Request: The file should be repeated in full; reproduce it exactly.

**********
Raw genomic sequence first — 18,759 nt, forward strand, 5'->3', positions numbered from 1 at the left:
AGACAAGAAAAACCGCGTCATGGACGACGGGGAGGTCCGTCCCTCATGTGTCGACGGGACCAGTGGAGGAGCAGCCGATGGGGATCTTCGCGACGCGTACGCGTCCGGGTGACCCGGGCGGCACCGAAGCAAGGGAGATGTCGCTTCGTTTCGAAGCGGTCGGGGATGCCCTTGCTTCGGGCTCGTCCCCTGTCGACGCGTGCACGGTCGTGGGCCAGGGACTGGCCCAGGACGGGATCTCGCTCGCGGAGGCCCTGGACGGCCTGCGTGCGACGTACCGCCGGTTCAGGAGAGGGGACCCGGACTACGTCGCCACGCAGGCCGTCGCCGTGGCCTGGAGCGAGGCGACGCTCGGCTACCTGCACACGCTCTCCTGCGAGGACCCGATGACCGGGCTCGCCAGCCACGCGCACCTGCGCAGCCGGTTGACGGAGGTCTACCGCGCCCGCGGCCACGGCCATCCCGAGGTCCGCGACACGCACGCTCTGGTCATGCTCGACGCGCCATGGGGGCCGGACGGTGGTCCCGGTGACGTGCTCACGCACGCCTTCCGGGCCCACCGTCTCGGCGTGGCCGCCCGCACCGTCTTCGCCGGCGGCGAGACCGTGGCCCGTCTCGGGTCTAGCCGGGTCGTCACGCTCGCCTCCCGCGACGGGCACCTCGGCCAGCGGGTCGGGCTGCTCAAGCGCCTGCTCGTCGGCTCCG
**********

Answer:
Raw genomic sequence first — 18,759 nt, forward strand, 5'->3', positions numbered from 1 at the left:
AGACAAGAAAAACCGCGTCATGGACGACGGGGAGGTCCGTCCCTCATGTGTCGACGGGACCAGTGGAGGAGCAGCCGATGGGGATCTTCGCGACGCGTACGCGTCCGGGTGACCCGGGCGGCACCGAAGCAAGGGAGATGTCGCTTCGTTTCGAAGCGGTCGGGGATGCCCTTGCTTCGGGCTCGTCCCCTGTCGACGCGTGCACGGTCGTGGGCCAGGGACTGGCCCAGGACGGGATCTCGCTCGCGGAGGCCCTGGACGGCCTGCGTGCGACGTACCGCCGGTTCAGGAGAGGGGACCCGGACTACGTCGCCACGCAGGCCGTCGCCGTGGCCTGGAGCGAGGCGACGCTCGGCTACCTGCACACGCTCTCCTGCGAGGACCCGATGACCGGGCTCGCCAGCCACGCGCACCTGCGCAGCCGGTTGACGGAGGTCTACCGCGCCCGCGGCCACGGCCATCCCGAGGTCCGCGACACGCACGCTCTGGTCATGCTCGACGCGCCATGGGGGCCGGACGGTGGTCCCGGTGACGTGCTCACGCACGCCTTCCGGGCCCACCGTCTCGGCGTGGCCGCCCGCACCGTCTTCGCCGGCGGCGAGACCGTGGCCCGTCTCGGGTCTAGCCGGGTCGTCACGCTCGCCTCCCGCGACGGGCACCTCGGCCAGCGGGTCGGGCTGCTCAAGCGCCTGCTCGTCGGCTCCG